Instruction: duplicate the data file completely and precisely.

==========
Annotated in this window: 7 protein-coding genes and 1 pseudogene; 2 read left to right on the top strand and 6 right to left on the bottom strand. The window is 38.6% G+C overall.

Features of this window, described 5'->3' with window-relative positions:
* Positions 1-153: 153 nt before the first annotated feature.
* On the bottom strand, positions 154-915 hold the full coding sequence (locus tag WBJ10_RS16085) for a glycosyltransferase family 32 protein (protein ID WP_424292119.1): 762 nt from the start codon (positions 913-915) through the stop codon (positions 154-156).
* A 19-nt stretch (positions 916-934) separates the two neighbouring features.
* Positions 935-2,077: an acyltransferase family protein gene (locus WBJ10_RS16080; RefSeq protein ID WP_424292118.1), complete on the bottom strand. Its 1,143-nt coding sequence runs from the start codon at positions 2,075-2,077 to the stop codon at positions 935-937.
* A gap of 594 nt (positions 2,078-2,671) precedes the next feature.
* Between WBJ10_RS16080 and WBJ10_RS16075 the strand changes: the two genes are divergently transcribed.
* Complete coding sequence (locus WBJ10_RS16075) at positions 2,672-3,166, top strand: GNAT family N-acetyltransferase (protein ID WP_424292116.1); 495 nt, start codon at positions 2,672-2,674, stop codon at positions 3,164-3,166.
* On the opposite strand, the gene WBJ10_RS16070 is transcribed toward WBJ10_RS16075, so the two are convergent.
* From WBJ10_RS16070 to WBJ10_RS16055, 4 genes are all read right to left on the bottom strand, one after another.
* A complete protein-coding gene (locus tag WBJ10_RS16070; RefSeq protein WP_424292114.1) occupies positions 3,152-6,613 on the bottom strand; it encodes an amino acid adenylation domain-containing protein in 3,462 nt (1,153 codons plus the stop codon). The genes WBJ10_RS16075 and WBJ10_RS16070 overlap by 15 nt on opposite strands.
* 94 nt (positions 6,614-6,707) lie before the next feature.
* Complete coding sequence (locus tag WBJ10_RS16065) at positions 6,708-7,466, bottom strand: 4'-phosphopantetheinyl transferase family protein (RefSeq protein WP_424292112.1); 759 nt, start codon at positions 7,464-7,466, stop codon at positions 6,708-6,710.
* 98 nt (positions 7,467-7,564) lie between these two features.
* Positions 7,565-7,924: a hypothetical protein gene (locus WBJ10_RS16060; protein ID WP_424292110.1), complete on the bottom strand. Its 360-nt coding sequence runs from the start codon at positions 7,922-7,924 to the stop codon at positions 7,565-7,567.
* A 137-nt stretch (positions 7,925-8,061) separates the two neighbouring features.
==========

Annotated in this window: 7 protein-coding genes and 1 pseudogene; 2 read left to right on the top strand and 6 right to left on the bottom strand. The window is 38.6% G+C overall.

Features of this window, described 5'->3' with window-relative positions:
* Positions 1-153: 153 nt before the first annotated feature.
* On the bottom strand, positions 154-915 hold the full coding sequence (locus tag WBJ10_RS16085) for a glycosyltransferase family 32 protein (protein ID WP_424292119.1): 762 nt from the start codon (positions 913-915) through the stop codon (positions 154-156).
* A 19-nt stretch (positions 916-934) separates the two neighbouring features.
* Positions 935-2,077: an acyltransferase family protein gene (locus WBJ10_RS16080; RefSeq protein ID WP_424292118.1), complete on the bottom strand. Its 1,143-nt coding sequence runs from the start codon at positions 2,075-2,077 to the stop codon at positions 935-937.
* A gap of 594 nt (positions 2,078-2,671) precedes the next feature.
* Between WBJ10_RS16080 and WBJ10_RS16075 the strand changes: the two genes are divergently transcribed.
* Complete coding sequence (locus WBJ10_RS16075) at positions 2,672-3,166, top strand: GNAT family N-acetyltransferase (protein ID WP_424292116.1); 495 nt, start codon at positions 2,672-2,674, stop codon at positions 3,164-3,166.
* On the opposite strand, the gene WBJ10_RS16070 is transcribed toward WBJ10_RS16075, so the two are convergent.
* From WBJ10_RS16070 to WBJ10_RS16055, 4 genes are all read right to left on the bottom strand, one after another.
* A complete protein-coding gene (locus tag WBJ10_RS16070; RefSeq protein WP_424292114.1) occupies positions 3,152-6,613 on the bottom strand; it encodes an amino acid adenylation domain-containing protein in 3,462 nt (1,153 codons plus the stop codon). The genes WBJ10_RS16075 and WBJ10_RS16070 overlap by 15 nt on opposite strands.
* 94 nt (positions 6,614-6,707) lie before the next feature.
* Complete coding sequence (locus tag WBJ10_RS16065) at positions 6,708-7,466, bottom strand: 4'-phosphopantetheinyl transferase family protein (RefSeq protein WP_424292112.1); 759 nt, start codon at positions 7,464-7,466, stop codon at positions 6,708-6,710.
* 98 nt (positions 7,467-7,564) lie between these two features.
* Positions 7,565-7,924: a hypothetical protein gene (locus WBJ10_RS16060; protein ID WP_424292110.1), complete on the bottom strand. Its 360-nt coding sequence runs from the start codon at positions 7,922-7,924 to the stop codon at positions 7,565-7,567.
* A 137-nt stretch (positions 7,925-8,061) separates the two neighbouring features.